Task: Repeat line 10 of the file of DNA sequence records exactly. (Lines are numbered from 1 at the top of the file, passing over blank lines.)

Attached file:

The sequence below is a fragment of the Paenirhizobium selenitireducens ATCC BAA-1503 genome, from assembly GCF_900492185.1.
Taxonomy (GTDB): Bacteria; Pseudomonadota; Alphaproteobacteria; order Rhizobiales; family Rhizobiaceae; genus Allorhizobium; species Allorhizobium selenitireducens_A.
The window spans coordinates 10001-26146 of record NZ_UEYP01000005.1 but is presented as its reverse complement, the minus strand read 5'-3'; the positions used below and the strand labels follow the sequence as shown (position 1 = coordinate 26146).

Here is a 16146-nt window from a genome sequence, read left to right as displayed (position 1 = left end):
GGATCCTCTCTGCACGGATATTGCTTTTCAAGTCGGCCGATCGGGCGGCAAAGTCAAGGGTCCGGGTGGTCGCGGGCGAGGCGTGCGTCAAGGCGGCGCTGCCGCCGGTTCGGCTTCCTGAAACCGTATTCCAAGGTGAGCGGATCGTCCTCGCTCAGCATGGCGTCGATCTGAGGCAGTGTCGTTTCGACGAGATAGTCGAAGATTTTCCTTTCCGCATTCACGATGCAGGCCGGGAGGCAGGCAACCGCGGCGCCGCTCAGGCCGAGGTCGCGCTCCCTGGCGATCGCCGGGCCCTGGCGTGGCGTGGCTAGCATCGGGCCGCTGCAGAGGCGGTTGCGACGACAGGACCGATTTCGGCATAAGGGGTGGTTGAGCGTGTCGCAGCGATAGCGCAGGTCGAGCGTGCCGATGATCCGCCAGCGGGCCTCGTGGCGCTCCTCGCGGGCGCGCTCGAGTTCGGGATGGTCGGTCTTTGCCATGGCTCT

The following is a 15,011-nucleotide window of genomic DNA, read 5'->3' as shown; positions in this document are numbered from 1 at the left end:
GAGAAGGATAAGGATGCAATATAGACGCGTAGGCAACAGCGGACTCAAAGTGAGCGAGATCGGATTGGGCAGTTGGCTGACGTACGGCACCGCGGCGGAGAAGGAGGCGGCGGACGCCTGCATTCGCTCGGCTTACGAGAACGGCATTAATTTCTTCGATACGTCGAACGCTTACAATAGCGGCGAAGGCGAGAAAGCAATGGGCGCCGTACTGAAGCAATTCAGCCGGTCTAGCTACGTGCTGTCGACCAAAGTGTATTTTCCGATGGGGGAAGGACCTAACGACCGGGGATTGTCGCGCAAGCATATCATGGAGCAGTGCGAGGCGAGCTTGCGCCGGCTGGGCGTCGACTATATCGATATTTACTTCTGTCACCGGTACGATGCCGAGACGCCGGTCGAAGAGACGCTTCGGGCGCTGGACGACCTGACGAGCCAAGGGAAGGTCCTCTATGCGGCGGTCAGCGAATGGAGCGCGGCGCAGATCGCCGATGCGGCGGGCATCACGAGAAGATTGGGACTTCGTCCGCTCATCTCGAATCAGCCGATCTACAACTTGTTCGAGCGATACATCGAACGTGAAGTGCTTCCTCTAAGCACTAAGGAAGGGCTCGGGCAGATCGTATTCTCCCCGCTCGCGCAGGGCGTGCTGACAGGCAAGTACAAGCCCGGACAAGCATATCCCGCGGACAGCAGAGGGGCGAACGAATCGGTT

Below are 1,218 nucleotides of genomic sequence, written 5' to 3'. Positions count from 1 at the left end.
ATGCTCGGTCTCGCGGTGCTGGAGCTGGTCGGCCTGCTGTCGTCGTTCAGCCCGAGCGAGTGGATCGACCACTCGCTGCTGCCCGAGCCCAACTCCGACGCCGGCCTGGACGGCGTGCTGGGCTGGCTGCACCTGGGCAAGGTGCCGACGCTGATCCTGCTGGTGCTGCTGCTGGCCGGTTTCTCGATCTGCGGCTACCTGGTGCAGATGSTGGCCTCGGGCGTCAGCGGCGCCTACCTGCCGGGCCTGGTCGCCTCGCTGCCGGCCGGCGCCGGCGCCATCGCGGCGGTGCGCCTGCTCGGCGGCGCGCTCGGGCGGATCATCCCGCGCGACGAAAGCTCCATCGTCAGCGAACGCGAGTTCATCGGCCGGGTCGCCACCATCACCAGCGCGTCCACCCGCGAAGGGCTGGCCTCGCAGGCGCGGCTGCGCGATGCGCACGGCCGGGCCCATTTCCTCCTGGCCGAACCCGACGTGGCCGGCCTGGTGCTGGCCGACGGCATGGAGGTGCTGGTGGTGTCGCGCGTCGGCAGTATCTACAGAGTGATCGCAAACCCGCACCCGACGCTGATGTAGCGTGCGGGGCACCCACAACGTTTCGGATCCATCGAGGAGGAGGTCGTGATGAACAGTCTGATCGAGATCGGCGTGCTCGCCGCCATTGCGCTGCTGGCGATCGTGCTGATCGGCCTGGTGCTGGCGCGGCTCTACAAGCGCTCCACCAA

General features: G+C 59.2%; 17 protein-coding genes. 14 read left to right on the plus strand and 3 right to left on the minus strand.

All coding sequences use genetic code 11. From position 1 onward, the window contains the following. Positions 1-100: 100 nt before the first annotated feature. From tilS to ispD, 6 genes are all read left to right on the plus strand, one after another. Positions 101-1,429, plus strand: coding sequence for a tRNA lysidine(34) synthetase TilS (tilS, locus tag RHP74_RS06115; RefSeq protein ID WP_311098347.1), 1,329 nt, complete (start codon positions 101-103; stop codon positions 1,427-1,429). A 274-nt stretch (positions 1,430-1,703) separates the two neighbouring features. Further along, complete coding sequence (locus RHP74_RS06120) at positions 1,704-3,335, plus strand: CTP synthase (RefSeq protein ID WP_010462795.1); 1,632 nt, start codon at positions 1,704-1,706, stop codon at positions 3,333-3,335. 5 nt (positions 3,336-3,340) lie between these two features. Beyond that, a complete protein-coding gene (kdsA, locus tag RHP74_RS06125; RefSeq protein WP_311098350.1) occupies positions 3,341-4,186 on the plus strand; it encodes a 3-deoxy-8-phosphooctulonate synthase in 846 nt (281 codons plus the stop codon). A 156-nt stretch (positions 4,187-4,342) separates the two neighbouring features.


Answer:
General features: G+C 59.2%; 17 protein-coding genes. 14 read left to right on the plus strand and 3 right to left on the minus strand.